I am a young teenager, and so I have a different perspective on many things, ranging from politics to sports. There are still many things that I haven't figured out. I know that I may not be able to understand what exactly happened in the recent recession, though I loved The Big Short. But one thing I do understand is that Donald Trump should not be allowed to hold any sort of position of power in this great country. I want to live my teen years in an America that has a sane president. The teen years are very important in one's life. It is when one decides what he wants to be for the future. It is when he matures from a young, inexperienced child to a mature, responsible adult who has beliefs and manages his own finances and has a job of his own. If Trump were to be president, it would scar America forever. Everyone remotely near my age would acquire an image of America as tyrannical and crazy.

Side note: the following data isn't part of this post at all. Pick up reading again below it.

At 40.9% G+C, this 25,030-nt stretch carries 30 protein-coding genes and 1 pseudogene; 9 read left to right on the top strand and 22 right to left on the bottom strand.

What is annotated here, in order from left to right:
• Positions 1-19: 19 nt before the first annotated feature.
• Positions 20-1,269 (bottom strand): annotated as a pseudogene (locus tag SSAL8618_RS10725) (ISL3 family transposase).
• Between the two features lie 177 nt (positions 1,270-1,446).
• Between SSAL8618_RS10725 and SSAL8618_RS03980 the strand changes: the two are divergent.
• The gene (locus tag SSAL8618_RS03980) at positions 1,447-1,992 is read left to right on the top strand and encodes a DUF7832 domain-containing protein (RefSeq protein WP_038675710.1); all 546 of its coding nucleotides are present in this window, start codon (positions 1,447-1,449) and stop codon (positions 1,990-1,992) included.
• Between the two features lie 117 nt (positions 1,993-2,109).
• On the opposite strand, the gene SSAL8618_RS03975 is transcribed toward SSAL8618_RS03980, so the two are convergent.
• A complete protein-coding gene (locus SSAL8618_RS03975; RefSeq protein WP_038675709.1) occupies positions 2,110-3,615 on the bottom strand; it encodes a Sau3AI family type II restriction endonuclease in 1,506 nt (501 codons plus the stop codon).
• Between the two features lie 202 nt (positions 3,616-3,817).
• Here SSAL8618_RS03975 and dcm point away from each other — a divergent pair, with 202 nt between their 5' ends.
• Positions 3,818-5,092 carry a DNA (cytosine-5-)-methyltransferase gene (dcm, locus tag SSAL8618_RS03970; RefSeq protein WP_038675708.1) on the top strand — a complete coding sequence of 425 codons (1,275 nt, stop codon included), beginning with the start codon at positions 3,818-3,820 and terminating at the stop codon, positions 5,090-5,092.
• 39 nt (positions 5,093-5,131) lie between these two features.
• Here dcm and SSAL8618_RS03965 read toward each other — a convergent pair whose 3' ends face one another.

I want people who grow up in America to have an image of it as a fair, strong, and thriving country that can still become better and stronger. I passionately disagree with many of Obama's policies and non-policies, but I am entirely against a change so drastic and ugly as Donald Trump.
His ugliness is so obvious. For example, in May 2013 Trump tweeted: "26,000 unreported sexual assults in the military-only 238 convictions. What did these geniuses expect when they put men & women together?" That is saying that sexual assault in the military is totally expected, which is completely outrageous. A crime is a crime, no matter the scenario in which it occurs. This also shows that Trump is quite anti-feminist, and has a crude view of women.